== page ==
Despite the low blight pressure across many areas, two of the newer clones (EU_36_A2 and EU_41_A2) again increased in frequency in 2019. Clone EU_36_A2, which was first sampled at a low frequency in the starch potato areas in Germany and the Netherlands in 2014, has spread rapidly over the last five seasons. In 2019, it comprised 26% of the European pathogen population, and it was distributed across 15 countries but with a very low incidence in Northeast Europe. Clone EU_41_A2, first recorded in Denmark in 2013, has now spread to five neighbouring countries but has not yet spread west to the low countries. In 2019, its frequency rose from 4.6 to 5.7% of the European population, but now covers 35% of the Danish population. The survival and spread of these clones, when others are decreasing or have failed to establish, suggests they are evolutionarily fit and supports anecdotal evidence that they are more challenging to manage in the field. Conversely, the overall frequency of clone EU_37_A2 declined for the first time since its detection in 2013. It peaked at 14.4% of the sampled population in 2018 but dropped to 8.4% in 2019. The reduced sensitivity of isolates of EU_37_A2 to fluazinam first reported by Wageningen University in 2017 confers a selective advantage to this clone when this product is applied, and probably explains its increasing prevalence in Europe over the 2016 to 2018 seasons. However, widespread reporting of the reduced sensitivity has led to a marked decline in fluazinam use across many countries and the removal of this positive selection pressure possibly explains the overall drop in EU_37_A2 frequency in 2019. This change in product use and the population response suggests management failures have been avoided by using more effective chemistry and indicates a strong positive benefit of the EuroBlight monitoring approach. Regional differences, which may relate to current patterns of fluazinam use, are apparent with EU_37_A2 still comprising 25% of samples in France and Belgium in 2019 compared to falls to 4% and 10% in the Netherlands and England, respectively.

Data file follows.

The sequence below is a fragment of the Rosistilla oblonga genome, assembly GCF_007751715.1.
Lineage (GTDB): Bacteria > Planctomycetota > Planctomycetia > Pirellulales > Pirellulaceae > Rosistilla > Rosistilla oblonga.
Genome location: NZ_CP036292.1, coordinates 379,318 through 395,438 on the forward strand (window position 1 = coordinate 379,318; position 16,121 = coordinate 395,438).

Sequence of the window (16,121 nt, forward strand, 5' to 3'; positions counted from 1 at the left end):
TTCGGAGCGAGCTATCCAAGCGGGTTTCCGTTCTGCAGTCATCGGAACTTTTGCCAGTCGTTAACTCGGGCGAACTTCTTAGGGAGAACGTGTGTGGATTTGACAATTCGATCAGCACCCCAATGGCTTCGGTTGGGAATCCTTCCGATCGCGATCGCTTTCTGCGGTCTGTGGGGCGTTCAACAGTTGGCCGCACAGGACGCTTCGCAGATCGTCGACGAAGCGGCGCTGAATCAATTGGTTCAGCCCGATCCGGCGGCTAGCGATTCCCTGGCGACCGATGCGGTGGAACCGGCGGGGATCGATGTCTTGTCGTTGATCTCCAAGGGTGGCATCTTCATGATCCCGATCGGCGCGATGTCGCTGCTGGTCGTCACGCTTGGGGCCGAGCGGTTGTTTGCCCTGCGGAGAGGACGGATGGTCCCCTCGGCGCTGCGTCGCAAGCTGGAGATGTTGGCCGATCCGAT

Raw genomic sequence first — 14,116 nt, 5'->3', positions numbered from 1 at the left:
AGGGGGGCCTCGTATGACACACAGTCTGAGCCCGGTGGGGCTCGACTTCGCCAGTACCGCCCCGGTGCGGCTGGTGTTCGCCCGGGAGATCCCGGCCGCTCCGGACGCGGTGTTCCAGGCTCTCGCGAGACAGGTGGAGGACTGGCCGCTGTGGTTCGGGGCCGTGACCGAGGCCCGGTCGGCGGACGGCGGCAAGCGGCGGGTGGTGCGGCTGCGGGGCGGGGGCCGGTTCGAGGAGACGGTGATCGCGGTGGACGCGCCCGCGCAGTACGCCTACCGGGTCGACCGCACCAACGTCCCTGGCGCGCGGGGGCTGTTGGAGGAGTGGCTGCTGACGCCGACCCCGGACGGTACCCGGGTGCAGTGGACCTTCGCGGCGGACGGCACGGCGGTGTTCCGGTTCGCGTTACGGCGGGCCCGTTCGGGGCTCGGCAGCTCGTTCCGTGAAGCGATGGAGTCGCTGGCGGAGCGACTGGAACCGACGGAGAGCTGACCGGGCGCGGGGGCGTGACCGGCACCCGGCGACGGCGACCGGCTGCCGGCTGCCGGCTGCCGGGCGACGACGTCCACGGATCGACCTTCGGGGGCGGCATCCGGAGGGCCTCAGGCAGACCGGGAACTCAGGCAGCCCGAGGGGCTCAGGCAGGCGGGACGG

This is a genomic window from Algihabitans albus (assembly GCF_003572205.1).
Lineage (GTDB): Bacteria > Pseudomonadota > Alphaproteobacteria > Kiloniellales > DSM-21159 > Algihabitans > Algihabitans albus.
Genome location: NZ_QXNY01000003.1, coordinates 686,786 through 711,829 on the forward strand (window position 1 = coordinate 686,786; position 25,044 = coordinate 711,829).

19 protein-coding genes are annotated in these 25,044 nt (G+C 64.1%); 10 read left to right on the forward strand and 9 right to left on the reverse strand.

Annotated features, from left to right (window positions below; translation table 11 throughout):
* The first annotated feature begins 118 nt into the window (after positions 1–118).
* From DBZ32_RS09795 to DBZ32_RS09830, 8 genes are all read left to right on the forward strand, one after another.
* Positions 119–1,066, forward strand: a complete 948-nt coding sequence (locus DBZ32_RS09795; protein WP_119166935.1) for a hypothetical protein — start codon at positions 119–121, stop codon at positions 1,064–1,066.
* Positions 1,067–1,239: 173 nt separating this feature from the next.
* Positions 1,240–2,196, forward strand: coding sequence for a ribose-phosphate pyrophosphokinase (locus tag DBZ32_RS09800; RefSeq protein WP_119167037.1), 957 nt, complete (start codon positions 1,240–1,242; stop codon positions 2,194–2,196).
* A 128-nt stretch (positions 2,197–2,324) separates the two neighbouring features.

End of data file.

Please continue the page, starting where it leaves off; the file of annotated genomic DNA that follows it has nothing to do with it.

Fungicide sensitivity testing in laboratories in Wageningen University and The James Hutton Institute with a range of actives from different FRAG groups does not indicate any insensitivity issues with fungicide active ingredients other than fluazinam and phenylamides. However, it did show that EU_36_A2 and EU_37_A2 isolates formed consistently larger foliar lesions than those of the older lineages at very low dose rates of several key fungicide active ingredients. This supports aggressiveness testing conducted at INRAE, as part of the IPMBlight2.0 project that revealed that EU_36_A2 isolates tested formed larger average lesion sizes with abundant sporulation. Such properties are likely to make these lineages more difficult to manage and may explain the way they are displacing other clones across many European crops.